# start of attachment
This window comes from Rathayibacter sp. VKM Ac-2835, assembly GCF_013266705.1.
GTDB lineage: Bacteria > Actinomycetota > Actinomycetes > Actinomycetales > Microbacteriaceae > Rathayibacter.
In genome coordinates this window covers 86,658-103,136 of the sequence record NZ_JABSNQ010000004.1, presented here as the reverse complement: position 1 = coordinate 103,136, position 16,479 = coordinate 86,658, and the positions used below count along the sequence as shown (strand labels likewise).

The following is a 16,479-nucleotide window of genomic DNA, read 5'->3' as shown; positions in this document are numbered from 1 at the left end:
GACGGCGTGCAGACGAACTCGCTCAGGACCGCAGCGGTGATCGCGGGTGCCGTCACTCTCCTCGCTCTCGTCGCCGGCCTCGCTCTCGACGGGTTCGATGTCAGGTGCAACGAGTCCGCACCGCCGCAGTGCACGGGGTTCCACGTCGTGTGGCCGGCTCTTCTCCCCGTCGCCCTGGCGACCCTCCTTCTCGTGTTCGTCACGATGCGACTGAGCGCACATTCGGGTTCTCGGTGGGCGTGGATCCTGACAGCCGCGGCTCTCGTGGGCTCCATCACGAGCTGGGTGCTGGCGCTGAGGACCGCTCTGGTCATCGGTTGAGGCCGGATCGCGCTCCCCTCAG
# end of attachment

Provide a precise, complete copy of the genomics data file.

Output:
This window comes from Rathayibacter sp. VKM Ac-2835, assembly GCF_013266705.1.
GTDB lineage: Bacteria > Actinomycetota > Actinomycetes > Actinomycetales > Microbacteriaceae > Rathayibacter.
In genome coordinates this window covers 86,658-103,136 of the sequence record NZ_JABSNQ010000004.1, presented here as the reverse complement: position 1 = coordinate 103,136, position 16,479 = coordinate 86,658, and the positions used below count along the sequence as shown (strand labels likewise).

The following is a 16,479-nucleotide window of genomic DNA, read 5'->3' as shown; positions in this document are numbered from 1 at the left end:
GACGGCGTGCAGACGAACTCGCTCAGGACCGCAGCGGTGATCGCGGGTGCCGTCACTCTCCTCGCTCTCGTCGCCGGCCTCGCTCTCGACGGGTTCGATGTCAGGTGCAACGAGTCCGCACCGCCGCAGTGCACGGGGTTCCACGTCGTGTGGCCGGCTCTTCTCCCCGTCGCCCTGGCGACCCTCCTTCTCGTGTTCGTCACGATGCGACTGAGCGCACATTCGGGTTCTCGGTGGGCGTGGATCCTGACAGCCGCGGCTCTCGTGGGCTCCATCACGAGCTGGGTGCTGGCGCTGAGGACCGCTCTGGTCATCGGTTGAGGCCGGATCGCGCTCCCCTCAG